A copy of the local Chinese magazine Global People with a cover story that translates to "Why did Trump win" is seen with a front cover portrait of US president-elect Donald Trump at a news stand in Shanghai on November 14, 2016.
Johannes Eisele — AFP/Getty Images
By Scott Cendrowski
December 5, 2016

Donald Trump attacked China over the weekend on Twitter on everything from its currency, the South China Sea, to tariffs. Many experts in turn criticized the president-elect’s moves.

The tweets followed the reporting of a call between Trump and Taiwanese president Tsai Ing-wen on Friday.

The call broke nearly four decades of diplomatic protocol between the U.S. and China of no direct communication between a U.S. president and Taiwanese leaders following the U.S.’s move in 1979 to recognize Beijing as the sole government of China. The diplomatic response was largely negative.

Evan Medeiros, the Asia director at the White House National Security Council, told the Financial Times: “The Chinese leadership will see this as a highly provocative action, of historic proportions. Regardless if it was deliberate or accidental, this phone call will fundamentally change China’s perceptions of Trump’s strategic intentions for the negative.”

“Unfortunately, President-elect Trump has waded into the thicket of U.S.-Taiwan relations without any apparent briefings by senior State Department officials intimately familiar with this long history,” wrote Jeffrey Bader, a three-decade diplomat who last served at the National Security Council. “The Chinese, unfortunately, are likely to see this as threatening a cornerstone of the edifice on which U.S.-China relations are built.”

Responding to the criticism, Trump took to Twitter:

With criticism of the call continuing through the weekend, Trump went back to tweeting on Sunday.

“Did China ask us if it was OK to devalue their currency (making it hard for our companies to compete), heavily tax our products going into their country (the U.S. doesn’t tax them) or to build a massive military complex in the middle of the South China Sea?” Trump said on Sunday. “I don’t think so!”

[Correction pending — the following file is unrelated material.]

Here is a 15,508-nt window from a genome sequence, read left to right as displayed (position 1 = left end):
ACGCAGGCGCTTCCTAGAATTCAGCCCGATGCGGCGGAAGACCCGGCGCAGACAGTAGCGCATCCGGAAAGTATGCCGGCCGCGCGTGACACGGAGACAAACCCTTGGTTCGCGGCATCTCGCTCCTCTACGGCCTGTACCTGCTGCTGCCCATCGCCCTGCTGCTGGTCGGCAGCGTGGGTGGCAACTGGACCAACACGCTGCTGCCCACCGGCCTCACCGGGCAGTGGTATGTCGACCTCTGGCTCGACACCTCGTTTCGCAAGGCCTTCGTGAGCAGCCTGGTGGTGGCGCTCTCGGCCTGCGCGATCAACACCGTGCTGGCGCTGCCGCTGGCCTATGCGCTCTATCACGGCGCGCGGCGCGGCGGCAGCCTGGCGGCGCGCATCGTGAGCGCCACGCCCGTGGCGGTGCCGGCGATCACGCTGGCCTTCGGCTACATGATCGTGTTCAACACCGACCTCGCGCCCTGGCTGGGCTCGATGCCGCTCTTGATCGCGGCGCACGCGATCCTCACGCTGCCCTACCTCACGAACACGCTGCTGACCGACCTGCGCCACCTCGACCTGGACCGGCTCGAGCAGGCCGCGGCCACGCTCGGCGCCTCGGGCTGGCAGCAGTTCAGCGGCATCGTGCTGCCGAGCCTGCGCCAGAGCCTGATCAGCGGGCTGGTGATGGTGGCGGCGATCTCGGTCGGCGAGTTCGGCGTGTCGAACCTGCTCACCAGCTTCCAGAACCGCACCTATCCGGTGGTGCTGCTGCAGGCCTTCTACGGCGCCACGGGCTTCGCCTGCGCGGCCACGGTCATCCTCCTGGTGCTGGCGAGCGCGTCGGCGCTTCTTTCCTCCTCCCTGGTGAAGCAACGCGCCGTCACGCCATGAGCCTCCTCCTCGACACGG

The Sunday tweeting attracted more criticism. For one, it’s been clear lately that China has been furiously trying to support the yuan from further decline which could lead to further capital outflows out of the country, weakening its already vulnerable economy.

“China is propping its currency up, NOT devaluing it,” wrote Paul Haenle, a former National Security Council director for China, Taiwan, and Mongolian Affairs. “[Trump] needs to take his intel briefings & start learning [from] professionals at Treasury Dpt.”

Trump has reportedly avoided intelligence briefings since Election Day. And with the Taiwan president call reportedly being arranged for weeks, it appeared the China hard-liners in Trump’s camp—including University of California, Irvine economics professor Peter Navarro and former UN Ambassador John Bolton—had influenced his early decision making.

Trump adviser and former House Speaker Newt Gingrich told the Fox News Sunday morning show Trump was breaking with the “old, timid State Department.”

Trump’s weekend tweeting made clear of that.

Now China and the world are left guessing what he may do next.

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